There’s nothing nicer than a family day out at the seaside, and we think that one of the nicest seaside’s to visit is Whitstable in Kent.

Visiting Whitstable in Kent

Whitstable harbour was built in 1832 by the Canterbury and Whitstable railway company in order to serve the ‘Crab and Winkle’ line, the world’s first passenger railway service. The Crab and Winkle line also carried coal, and linked Canterbury and London via a steam ship from Whitstable harbour. Today the harbour fish markets are popular with locals and tourists, and a couple of restaurants (including the famous and hugely popular The Crab and Winkle) are also situated in the harbour, ready to serve up the day’s catch. In the summer months, visitors flock to the stalls and restaurants, ready to enjoy superbly fresh sea food, including the famous Whitstable oysters.

Whitstable Oysters Whitstable Whitstable is well-known for its culinary delights, and these extend beyond the harbour to the town, where there are plenty of restaurants, bistros and coffee shops ready to serve the visitors who flock to this seaside town in the summer months. We were spoilt for choice when we visited! Whitstable High Street Whitstable Shops Whitstable Shops When visiting Whitstable you can also pay a visit to the RNLI shop and have a peek at their lifeboat station where you can see their newest lifeboat, Atlantic 85 ‘Lewisco’, active since 25th October 2014. In close proximity is the Whitstable Yacht Club, where racing yachts are parked along the beach, and the wooden launching jetty runs down into the water. Whitstable Beach Thumbs up for Whitstable Whitstable Beach The beach at Whitstable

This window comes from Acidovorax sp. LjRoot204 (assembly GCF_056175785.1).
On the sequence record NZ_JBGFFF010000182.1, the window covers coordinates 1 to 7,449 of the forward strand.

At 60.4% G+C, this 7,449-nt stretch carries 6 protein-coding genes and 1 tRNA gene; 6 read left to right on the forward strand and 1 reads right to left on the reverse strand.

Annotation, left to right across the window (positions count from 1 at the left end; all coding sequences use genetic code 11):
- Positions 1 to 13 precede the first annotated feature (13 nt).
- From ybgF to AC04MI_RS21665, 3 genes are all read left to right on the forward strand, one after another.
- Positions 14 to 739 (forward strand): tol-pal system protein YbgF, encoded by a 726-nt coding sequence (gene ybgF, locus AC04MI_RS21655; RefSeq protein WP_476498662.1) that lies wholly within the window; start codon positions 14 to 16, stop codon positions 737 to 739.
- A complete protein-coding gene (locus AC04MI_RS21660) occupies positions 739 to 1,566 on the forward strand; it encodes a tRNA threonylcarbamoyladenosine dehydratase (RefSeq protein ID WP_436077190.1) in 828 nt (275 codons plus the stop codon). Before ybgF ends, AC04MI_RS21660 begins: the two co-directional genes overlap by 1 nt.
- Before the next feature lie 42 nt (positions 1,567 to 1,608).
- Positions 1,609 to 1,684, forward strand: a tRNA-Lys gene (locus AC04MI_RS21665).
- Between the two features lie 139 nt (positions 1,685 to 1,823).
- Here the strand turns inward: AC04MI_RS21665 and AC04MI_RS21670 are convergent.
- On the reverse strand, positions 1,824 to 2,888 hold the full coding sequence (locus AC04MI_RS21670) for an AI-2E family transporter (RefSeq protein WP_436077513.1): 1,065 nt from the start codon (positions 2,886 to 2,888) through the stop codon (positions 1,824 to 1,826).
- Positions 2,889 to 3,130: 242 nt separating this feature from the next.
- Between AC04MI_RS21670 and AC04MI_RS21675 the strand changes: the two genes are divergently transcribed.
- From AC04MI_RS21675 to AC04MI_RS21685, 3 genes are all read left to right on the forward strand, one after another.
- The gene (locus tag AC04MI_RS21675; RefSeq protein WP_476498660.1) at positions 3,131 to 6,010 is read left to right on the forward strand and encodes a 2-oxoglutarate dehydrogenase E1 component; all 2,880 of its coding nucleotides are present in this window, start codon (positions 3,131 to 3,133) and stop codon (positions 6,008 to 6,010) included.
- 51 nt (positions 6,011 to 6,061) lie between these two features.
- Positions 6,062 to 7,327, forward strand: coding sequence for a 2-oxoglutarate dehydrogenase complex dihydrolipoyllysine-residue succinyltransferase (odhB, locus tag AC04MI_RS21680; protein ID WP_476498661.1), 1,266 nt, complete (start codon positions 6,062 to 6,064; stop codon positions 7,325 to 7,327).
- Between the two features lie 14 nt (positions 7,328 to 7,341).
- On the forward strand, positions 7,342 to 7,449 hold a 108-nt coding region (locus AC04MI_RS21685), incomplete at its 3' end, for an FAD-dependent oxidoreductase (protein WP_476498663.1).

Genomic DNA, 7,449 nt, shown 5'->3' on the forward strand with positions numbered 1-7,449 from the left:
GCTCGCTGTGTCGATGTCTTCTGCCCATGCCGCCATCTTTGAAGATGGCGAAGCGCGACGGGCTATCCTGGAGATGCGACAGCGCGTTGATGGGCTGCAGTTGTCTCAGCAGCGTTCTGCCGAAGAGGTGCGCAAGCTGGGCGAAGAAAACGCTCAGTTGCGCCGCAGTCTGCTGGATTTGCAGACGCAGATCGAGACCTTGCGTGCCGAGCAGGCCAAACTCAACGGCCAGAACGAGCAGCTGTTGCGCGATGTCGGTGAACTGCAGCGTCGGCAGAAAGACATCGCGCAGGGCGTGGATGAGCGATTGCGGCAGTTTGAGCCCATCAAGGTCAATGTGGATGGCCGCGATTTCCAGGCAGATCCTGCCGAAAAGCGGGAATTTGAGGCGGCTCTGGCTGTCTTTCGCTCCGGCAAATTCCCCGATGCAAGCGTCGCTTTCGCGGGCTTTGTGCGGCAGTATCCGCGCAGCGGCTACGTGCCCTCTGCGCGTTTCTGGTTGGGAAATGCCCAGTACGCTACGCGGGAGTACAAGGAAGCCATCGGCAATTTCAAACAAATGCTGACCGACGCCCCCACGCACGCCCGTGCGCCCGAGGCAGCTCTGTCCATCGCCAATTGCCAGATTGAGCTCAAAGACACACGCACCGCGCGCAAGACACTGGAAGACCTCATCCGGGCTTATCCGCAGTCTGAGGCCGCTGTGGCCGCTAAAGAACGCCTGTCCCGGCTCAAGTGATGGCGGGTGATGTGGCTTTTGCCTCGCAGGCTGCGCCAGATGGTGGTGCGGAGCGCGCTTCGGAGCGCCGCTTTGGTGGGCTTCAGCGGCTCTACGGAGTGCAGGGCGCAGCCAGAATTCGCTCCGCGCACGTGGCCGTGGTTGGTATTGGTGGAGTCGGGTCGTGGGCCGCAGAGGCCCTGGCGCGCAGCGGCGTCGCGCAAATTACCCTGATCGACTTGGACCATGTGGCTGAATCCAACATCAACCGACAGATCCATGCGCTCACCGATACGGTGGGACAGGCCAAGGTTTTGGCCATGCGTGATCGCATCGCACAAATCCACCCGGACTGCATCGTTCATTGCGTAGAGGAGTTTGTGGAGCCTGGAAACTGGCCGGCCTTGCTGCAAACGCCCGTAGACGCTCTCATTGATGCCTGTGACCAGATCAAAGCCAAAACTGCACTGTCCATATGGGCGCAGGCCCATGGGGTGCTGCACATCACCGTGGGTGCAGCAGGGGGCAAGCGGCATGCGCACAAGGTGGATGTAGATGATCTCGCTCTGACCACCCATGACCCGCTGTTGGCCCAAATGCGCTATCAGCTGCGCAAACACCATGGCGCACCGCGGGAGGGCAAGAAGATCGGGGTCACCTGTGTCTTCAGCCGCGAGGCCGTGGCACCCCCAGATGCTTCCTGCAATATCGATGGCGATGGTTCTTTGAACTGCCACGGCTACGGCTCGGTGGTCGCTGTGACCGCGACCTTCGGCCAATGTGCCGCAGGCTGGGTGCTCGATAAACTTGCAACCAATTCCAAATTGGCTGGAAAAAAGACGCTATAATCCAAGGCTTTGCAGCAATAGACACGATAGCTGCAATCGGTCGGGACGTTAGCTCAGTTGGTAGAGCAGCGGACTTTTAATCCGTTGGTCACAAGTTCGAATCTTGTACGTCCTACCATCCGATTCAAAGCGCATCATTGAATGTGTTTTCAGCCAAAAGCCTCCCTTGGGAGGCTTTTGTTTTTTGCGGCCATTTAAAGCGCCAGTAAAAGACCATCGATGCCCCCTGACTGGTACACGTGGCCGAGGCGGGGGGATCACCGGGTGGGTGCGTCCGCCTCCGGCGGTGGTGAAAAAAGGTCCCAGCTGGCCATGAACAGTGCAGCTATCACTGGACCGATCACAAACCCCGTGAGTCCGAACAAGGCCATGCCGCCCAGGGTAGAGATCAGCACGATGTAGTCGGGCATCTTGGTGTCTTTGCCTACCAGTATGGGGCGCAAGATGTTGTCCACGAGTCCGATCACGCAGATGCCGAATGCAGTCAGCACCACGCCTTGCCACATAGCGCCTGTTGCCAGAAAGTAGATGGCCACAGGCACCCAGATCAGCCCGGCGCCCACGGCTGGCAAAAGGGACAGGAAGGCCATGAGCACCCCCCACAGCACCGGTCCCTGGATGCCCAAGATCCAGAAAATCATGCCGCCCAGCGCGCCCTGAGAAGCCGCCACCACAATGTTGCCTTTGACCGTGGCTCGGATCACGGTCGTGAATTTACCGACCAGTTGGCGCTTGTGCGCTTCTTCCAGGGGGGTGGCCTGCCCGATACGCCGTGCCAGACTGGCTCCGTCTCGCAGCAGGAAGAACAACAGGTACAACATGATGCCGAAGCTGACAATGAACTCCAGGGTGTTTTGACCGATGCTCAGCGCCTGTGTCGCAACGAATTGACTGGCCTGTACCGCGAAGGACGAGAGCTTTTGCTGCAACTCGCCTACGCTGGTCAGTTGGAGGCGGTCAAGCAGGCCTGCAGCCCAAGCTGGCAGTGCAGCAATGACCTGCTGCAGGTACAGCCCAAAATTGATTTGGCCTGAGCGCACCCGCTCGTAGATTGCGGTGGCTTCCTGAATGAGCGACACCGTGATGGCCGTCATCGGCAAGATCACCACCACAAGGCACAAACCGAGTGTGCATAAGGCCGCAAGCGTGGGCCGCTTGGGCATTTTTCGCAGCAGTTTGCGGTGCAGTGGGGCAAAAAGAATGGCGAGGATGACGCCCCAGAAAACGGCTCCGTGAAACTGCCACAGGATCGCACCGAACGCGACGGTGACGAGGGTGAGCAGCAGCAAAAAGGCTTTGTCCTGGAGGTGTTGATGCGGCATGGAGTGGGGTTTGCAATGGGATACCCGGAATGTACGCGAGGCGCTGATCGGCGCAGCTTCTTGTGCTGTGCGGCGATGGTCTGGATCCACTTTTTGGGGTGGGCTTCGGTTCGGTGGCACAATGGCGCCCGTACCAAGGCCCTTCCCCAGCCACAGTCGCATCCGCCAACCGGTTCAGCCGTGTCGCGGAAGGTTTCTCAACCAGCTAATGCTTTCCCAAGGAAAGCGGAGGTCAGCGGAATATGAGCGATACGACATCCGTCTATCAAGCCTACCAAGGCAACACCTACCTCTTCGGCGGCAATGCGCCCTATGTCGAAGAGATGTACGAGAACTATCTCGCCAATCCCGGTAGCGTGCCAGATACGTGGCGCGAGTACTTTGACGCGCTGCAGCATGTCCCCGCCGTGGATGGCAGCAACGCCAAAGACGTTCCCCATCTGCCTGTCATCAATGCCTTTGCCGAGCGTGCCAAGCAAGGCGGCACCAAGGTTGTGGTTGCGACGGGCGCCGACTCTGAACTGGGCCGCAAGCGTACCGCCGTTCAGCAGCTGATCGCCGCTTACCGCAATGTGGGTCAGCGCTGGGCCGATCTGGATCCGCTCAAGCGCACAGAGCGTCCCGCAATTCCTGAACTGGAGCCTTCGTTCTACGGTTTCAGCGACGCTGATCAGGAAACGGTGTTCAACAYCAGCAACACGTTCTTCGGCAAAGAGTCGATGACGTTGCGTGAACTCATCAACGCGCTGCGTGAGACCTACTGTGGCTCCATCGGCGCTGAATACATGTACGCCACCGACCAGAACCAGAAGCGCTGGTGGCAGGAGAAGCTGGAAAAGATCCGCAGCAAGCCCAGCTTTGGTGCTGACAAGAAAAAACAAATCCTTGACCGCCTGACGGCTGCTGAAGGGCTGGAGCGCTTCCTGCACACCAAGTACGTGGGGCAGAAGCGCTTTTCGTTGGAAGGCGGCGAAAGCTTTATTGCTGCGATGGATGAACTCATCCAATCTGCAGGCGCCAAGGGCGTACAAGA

The pebble beach at Whitstable is divided into sections by large wooden barriers known as ‘groynes’, these give the beach a more secluded and private feel, and it’s lovely when you find a section of beach which you can have to yourself, your own private beach!

The town of Whitstable grew from the main road to Canterbury, now known as the High Street (and awash with lots of pretty shops, boutiques and galleries), and the cobbled streets and alleyways developed as local residents wanted quick access to the beaches. The multitude of very narrow alleys also served as convenient escape routes for smugglers, as Whitstable was, like most Kentish coastal towns, awash with the illegal trade in tobacco and spirits.

Famous for its thriving culinary, arts, fishing and sailing communities, Whitstable has something to inspire and delight all tastes.

If you’re planning on visiting Whitstable, please share your experiences – I’d love to hear from you!

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